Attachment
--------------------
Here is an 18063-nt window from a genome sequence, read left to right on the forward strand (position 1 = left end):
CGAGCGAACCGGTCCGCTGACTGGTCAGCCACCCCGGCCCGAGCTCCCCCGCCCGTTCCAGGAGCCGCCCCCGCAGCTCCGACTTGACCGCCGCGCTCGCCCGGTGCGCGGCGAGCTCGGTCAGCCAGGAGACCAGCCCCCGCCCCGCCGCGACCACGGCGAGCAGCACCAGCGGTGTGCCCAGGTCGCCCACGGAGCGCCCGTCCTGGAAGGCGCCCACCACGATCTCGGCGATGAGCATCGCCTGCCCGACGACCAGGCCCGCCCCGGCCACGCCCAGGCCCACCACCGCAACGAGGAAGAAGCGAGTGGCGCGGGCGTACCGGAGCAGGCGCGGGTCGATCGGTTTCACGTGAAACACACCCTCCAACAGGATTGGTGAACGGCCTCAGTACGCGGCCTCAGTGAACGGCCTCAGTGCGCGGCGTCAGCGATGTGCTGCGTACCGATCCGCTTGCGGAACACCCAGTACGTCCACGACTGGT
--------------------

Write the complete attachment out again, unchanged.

Here is an 18063-nt window from a genome sequence, read left to right on the forward strand (position 1 = left end):
CGAGCGAACCGGTCCGCTGACTGGTCAGCCACCCCGGCCCGAGCTCCCCCGCCCGTTCCAGGAGCCGCCCCCGCAGCTCCGACTTGACCGCCGCGCTCGCCCGGTGCGCGGCGAGCTCGGTCAGCCAGGAGACCAGCCCCCGCCCCGCCGCGACCACGGCGAGCAGCACCAGCGGTGTGCCCAGGTCGCCCACGGAGCGCCCGTCCTGGAAGGCGCCCACCACGATCTCGGCGATGAGCATCGCCTGCCCGACGACCAGGCCCGCCCCGGCCACGCCCAGGCCCACCACCGCAACGAGGAAGAAGCGAGTGGCGCGGGCGTACCGGAGCAGGCGCGGGTCGATCGGTTTCACGTGAAACACACCCTCCAACAGGATTGGTGAACGGCCTCAGTACGCGGCCTCAGTGAACGGCCTCAGTGCGCGGCGTCAGCGATGTGCTGCGTACCGATCCGCTTGCGGAACACCCAGTACGTCCACGACTGGT